there have been signs of progress among younger students, and he
believed the city’s four-year graduation rates — 69 percent for
white students, 47 percent for black students and 43 percent for
Hispanic students — could reach state averages within five or six

He said it would require a focus on finding ways to recruit
high-quality teachers.

Nationally, the gap in test performance between white and Hispanic
students grows by 41 percent from Grade 4 through 12, and between
white and black students it grows 22 percent, the report said.
Students educated in different regions also showed marked variation in
test performance, despite having similar demographic backgrounds. In
Texas, for instance, schools are given about $1,000 less per student
than California schools, but Texas children are on average one to two
years of learning ahead of their counterparts in California.

The Rev. Al Sharpton, Mr. Klein’s partner in leading an alliance
that is attempting to electrify the cause of making radical changes in
education, criticized those who opposed their efforts.

“There are no sacred cows in this,” Mr. Sharpton said to the
audience of 200 education leaders at the press club.

Arne Duncan, the federal secretary of education, told the audience
that the report showed the need for robust data systems to track
student and teacher performance; for alignment of American standards
with those in other countries; and for incentives to keep good
teachers and principals.

“In many situations, our schools are perpetuating poverty and are
perpetuating social failure,” he said, adding that the federal
education bureaucracy had often hindered past efforts.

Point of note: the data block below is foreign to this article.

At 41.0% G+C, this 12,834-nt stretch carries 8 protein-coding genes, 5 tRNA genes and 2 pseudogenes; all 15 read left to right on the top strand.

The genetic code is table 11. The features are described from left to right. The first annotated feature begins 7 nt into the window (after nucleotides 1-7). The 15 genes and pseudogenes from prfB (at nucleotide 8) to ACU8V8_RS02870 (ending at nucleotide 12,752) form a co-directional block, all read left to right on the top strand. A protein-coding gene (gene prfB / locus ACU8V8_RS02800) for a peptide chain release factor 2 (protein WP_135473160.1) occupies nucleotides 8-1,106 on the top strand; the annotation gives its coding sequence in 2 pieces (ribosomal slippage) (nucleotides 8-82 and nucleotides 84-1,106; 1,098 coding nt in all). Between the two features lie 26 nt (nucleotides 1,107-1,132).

He expressed support for the idea of radically restructuring the
bottom 1 percent of schools in the country, possibly by closing and
reconstituting them.

The writers of the study pointed to signs of optimism amid the
dreary numbers. Byron G. Auguste, the director of the social sector
office at McKinsey, which produced the study, said there was evidence
that two dozen countries over the past two decades had significantly
overhauled their educational systems and closed achievement gaps. He
also pointed to high-performing systems in the United States, like
those in Massachusetts and Texas. The trick, he said, would be to
share effective strategies.
Re: "Study Cites Dire Economic Impact of Poor Schools," April 22.

Stephen Krashen response:

Contrary to NY Schools chancellor Joel Klein's statement, the
McKinsey report on achievement in American schools did not show that
the "root cause" of the achievement gap was "subpar teachers and
principals" rather than poverty. Rather, the report showed that some
high-poverty schools might be doing better than others. The authors of
the report did not dismiss the impact of "out of school factors."

Klein might want to review the vast research showing the negative
effects of poverty on children's learning, including lack of proper
food, high levels of stress and violence, toxic environments,
inadequate medical care, and the lack of reading material at home and
in the community.

A good place is start is David Berliner's recent paper, "Poverty and
Potential: Out-of-School Factors and School Success," available for
free on the internet at

No comments:

Post a Comment